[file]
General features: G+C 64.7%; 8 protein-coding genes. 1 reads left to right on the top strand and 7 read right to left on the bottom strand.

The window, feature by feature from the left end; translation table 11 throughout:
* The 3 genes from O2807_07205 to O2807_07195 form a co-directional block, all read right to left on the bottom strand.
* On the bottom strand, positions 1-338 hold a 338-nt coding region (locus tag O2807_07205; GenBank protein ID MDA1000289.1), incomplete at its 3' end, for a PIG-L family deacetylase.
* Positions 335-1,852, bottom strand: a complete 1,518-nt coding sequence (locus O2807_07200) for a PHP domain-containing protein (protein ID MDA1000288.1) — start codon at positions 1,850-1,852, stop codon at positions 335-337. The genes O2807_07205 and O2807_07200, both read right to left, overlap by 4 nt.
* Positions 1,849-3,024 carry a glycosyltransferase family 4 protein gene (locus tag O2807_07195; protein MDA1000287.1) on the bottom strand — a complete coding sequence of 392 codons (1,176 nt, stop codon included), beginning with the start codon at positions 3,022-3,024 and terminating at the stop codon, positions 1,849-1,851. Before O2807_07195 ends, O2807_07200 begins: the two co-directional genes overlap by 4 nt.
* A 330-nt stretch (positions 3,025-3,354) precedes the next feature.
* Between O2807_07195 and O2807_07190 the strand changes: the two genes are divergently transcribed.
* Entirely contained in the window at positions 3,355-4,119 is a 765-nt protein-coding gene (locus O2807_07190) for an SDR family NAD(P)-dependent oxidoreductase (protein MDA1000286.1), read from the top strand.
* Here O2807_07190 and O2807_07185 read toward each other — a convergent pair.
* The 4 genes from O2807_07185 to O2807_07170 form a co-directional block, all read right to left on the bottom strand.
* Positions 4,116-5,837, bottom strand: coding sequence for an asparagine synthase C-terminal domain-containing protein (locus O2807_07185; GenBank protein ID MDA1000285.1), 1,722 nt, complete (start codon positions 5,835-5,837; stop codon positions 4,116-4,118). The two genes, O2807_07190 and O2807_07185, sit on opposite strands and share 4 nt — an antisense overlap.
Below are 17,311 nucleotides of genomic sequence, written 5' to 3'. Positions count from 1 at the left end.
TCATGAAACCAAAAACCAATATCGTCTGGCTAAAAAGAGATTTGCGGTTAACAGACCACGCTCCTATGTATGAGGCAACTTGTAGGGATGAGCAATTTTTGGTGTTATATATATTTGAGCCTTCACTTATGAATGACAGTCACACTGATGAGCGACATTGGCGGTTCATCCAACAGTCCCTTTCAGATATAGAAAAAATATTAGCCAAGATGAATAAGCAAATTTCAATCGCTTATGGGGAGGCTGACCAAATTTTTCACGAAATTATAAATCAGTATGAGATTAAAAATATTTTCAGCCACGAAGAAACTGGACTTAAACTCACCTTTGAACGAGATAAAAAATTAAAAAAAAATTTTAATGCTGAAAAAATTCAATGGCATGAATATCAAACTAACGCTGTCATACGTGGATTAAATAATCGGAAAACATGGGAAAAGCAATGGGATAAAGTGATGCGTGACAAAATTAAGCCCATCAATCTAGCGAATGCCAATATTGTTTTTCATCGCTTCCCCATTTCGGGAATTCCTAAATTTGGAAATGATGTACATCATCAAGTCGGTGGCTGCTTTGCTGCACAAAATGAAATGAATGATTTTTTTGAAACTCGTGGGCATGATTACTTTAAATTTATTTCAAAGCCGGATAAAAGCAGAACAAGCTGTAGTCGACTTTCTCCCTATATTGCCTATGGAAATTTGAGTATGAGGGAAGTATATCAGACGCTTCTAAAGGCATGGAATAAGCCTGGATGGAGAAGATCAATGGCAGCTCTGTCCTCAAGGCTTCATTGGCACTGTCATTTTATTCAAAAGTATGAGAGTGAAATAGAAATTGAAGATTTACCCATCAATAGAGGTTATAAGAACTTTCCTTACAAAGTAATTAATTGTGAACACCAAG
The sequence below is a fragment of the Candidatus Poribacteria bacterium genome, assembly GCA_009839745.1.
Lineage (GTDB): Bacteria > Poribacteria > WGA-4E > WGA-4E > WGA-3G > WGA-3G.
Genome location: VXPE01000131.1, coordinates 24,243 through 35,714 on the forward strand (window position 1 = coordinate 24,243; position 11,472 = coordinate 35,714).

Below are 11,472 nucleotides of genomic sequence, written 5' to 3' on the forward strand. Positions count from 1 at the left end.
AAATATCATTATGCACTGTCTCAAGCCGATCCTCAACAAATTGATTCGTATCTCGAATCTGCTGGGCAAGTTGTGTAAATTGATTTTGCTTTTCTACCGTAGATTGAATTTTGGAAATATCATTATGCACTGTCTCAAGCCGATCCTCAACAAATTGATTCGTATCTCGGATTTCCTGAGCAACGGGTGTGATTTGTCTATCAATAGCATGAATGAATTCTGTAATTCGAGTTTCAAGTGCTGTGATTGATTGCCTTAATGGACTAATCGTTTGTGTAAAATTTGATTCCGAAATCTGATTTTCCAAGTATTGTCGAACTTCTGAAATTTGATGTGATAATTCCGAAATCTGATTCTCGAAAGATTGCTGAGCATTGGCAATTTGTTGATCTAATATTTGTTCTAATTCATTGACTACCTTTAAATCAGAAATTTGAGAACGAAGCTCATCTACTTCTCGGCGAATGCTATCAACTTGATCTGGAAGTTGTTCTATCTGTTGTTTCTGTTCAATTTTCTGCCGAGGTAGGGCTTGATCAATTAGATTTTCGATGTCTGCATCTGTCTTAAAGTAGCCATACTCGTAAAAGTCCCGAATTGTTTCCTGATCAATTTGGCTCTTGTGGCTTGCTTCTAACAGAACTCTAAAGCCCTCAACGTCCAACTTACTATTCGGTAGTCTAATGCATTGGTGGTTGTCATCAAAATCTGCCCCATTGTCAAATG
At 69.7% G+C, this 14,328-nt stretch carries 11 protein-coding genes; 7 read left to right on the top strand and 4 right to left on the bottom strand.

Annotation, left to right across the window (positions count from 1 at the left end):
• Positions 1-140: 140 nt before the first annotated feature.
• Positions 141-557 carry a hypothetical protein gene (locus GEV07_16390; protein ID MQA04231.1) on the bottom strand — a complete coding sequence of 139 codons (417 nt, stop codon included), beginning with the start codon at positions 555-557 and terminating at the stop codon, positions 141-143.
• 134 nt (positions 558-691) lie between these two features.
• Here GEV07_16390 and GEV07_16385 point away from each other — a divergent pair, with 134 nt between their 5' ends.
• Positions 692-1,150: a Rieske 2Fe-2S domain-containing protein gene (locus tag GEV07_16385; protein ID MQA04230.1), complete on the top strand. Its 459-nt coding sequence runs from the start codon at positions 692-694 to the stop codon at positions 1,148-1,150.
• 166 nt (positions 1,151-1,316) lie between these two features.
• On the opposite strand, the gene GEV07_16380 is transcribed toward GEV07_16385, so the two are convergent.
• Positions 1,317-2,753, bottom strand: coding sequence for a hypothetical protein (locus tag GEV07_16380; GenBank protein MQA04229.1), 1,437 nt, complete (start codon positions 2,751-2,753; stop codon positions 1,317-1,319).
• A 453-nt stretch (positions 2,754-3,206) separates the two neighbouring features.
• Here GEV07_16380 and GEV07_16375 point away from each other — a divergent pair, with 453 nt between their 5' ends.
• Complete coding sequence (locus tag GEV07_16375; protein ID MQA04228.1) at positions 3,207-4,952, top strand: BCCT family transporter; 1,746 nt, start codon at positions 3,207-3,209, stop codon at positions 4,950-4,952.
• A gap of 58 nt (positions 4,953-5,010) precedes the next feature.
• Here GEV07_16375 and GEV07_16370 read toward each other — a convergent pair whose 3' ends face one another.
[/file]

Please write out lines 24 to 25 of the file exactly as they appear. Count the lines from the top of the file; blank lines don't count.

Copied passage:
• 134 nt (positions 558-691) lie between these two features.
• Here GEV07_16390 and GEV07_16385 point away from each other — a divergent pair, with 134 nt between their 5' ends.